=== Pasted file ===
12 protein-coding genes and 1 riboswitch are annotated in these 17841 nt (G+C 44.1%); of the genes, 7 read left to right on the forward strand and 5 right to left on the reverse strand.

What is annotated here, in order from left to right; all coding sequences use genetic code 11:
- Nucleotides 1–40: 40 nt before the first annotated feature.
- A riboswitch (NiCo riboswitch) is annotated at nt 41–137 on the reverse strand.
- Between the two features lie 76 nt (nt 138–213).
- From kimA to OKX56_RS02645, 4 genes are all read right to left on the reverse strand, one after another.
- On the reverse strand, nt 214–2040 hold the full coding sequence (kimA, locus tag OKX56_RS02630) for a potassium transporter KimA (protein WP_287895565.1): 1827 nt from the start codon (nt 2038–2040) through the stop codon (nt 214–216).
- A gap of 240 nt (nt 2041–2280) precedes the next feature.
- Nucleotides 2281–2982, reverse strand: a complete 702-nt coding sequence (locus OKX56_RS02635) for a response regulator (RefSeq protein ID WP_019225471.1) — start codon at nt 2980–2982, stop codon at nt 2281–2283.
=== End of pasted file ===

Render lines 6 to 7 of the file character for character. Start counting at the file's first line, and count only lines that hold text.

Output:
- From kimA to OKX56_RS02645, 4 genes are all read right to left on the reverse strand, one after another.
- On the reverse strand, nt 214–2040 hold the full coding sequence (kimA, locus tag OKX56_RS02630) for a potassium transporter KimA (protein WP_287895565.1): 1827 nt from the start codon (nt 2038–2040) through the stop codon (nt 214–216).